Advertisement

Montreal crowdfunding campaign hopes to save long-running Plateau record store

The fight is on to save Montreal record store
WATCH ABOVE: A Montreal music lover is doing what he can to save an iconic record store in Montreal’s Plateau-Mont-Royal. As Global’s Brayden Jagger Haines reports, for Adam Reider, soundcentral is more than a store, it’s a community.

Sound Central, a long-running record store in the Plateau, may be coming to a close after nearly two decades in Montreal.

Owner Shawn Ellingham says he cannot financially continue to operate the store.

Mounting unpaid debt from trying to stay relevant in the digital age is the reason, Ellingham said.

READ MORE: GoFundMe page raises nearly $18K for family who lost 11-year-old girl in crash

“For the longest time I was trying to keep up with the demand and new releases,” Ellingham said.

“It got to a point where it just caught up.”

After telling clients of the financial hardships over social media, long-time shopper and music lover Adam Reider decided to launch a GoFundMe campaign, Save Sound Central.

Story continues below advertisement

“We share the same values and love of music and he needs help,” Reider said.

“It was kind of a no-brainer.”

The crowdfunding campaign has raised more than $4,000 after being active online for 17 days .

The goal is to raise $10,000, which Ellingham says will take a lot of the weight off his shoulders.

“I don’t know if I can save this store, but I can definitely help,” Reider said.

Ellingham says it will not be enough to clear the ever-growing debt. “It doesn’t heal the wounds but it puts a band aid.”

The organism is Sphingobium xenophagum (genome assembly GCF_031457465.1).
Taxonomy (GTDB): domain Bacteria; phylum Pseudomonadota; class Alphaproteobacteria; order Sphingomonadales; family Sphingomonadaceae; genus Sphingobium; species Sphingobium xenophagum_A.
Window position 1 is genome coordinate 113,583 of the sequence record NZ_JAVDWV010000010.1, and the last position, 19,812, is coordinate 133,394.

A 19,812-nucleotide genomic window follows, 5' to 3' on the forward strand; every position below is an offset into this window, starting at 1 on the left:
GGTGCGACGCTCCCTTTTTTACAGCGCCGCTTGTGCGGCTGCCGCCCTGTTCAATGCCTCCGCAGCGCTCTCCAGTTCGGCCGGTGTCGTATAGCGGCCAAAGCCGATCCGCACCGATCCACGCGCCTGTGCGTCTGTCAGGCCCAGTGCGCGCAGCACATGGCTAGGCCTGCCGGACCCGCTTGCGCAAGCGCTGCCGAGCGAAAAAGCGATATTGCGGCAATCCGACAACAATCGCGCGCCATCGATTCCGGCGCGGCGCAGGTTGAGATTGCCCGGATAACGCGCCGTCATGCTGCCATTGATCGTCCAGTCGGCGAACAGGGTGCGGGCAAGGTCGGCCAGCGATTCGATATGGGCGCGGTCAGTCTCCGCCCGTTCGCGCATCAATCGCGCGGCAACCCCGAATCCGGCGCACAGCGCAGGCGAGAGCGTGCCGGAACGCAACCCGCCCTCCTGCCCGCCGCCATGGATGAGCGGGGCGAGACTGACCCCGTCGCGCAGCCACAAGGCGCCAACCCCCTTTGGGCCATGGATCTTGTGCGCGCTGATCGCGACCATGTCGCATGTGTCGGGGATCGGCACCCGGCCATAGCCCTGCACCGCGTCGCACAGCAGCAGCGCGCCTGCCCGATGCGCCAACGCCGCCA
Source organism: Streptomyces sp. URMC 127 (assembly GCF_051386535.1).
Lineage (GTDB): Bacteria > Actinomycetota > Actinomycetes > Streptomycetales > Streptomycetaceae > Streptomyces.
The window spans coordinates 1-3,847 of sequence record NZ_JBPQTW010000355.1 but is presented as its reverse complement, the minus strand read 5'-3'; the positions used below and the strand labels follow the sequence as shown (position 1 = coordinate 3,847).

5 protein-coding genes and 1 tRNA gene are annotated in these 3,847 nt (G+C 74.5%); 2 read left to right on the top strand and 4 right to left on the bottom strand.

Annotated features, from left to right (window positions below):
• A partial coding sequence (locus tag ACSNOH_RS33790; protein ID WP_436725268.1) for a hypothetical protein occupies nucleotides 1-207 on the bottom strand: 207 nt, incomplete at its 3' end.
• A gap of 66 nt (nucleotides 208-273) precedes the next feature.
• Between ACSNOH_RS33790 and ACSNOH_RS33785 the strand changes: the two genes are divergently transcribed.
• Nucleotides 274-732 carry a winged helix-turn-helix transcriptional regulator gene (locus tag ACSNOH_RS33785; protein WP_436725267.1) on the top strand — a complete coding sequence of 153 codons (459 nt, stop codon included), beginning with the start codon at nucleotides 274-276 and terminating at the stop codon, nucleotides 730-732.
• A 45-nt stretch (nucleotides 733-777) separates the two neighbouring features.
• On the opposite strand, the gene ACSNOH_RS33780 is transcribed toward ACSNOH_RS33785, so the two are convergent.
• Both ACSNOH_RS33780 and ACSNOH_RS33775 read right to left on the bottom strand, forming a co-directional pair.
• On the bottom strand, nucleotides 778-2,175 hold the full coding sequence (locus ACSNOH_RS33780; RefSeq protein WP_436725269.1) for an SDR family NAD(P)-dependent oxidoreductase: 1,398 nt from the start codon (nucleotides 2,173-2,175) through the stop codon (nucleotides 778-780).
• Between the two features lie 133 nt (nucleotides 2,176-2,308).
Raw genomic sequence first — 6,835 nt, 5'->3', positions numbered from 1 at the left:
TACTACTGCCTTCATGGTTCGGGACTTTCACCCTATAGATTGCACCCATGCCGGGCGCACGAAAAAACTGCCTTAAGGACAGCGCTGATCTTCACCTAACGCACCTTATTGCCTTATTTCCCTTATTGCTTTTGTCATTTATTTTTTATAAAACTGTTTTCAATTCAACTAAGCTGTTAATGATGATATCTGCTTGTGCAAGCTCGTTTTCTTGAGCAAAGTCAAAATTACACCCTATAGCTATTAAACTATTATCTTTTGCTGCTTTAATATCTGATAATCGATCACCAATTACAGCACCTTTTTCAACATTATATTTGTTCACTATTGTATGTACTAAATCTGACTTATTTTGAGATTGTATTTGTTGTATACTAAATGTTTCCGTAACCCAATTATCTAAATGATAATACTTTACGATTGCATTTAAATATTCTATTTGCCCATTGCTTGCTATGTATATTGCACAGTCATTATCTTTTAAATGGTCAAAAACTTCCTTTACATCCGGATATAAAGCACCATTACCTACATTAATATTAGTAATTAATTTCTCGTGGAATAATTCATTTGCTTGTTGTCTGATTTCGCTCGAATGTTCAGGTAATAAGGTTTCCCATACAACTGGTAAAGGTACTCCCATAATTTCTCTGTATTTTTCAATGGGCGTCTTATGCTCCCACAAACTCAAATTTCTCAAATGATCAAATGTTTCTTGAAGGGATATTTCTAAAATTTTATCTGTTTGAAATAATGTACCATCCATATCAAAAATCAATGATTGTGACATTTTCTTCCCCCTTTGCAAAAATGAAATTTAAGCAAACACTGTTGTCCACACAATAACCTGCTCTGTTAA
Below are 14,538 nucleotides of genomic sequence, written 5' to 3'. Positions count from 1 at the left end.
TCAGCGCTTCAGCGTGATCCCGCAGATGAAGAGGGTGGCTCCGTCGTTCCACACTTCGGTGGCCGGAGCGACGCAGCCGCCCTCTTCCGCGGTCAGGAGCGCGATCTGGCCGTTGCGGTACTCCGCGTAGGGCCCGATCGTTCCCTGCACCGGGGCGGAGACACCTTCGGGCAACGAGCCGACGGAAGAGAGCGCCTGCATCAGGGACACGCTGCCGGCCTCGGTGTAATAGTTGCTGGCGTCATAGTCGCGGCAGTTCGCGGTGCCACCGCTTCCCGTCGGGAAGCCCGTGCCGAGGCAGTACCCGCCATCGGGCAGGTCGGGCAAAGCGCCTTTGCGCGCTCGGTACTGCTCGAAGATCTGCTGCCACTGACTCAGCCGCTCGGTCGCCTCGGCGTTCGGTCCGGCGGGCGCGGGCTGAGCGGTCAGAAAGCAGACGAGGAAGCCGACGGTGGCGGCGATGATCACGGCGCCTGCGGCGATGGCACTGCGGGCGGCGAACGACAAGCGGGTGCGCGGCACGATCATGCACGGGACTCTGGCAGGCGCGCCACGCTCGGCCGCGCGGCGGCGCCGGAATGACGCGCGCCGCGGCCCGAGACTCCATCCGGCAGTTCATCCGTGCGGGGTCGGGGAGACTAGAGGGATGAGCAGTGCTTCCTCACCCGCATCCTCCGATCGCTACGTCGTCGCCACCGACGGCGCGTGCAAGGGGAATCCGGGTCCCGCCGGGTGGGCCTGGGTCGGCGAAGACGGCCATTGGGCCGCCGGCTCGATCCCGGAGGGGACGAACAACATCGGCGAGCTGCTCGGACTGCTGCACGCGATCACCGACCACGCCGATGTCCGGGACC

Over 112 people have donated online, and according to Ellingham, store clients are also handing out cash donations to help out.

READ MORE: GoFundMe says it refunded people who donated over $400K in alleged scheme involving homeless man

Described by Reider as “loud in every sense of the word,” the store sells not only records but CDs, VHS tapes, shirts and figurines.

It is also a very popular space for the city’s amateur music scene.

Shawn Ellingham and Adam Reider look through records at Sound Central
Shawn Ellingham and Adam Reider look through records at Sound Central. Brayden Jagger Haines

Many local bands get to live the dream of having their album sold on a record store shelf.

Story continues below advertisement

“You want to support something like that,” Reider said. “It’s a mutual beneficial relationship with the community.”

Elllingham invites local bands and now even artists to showcase their work, giving them exposure.

“Even Marilyn Manson’s mix tapes started somewhere,” Ellingham said.

The laid-back store with old, classic rock records stuck to the ceiling is also a place where shoppers can hang out.

“It’s a community centre to a certain degree,” Reider said.

Ellingham says it’s heartwarming to see the community that he has served for so many years give back.

“[I] hope that is key,” Ellingham said.

Donations will be accepted until January 15th.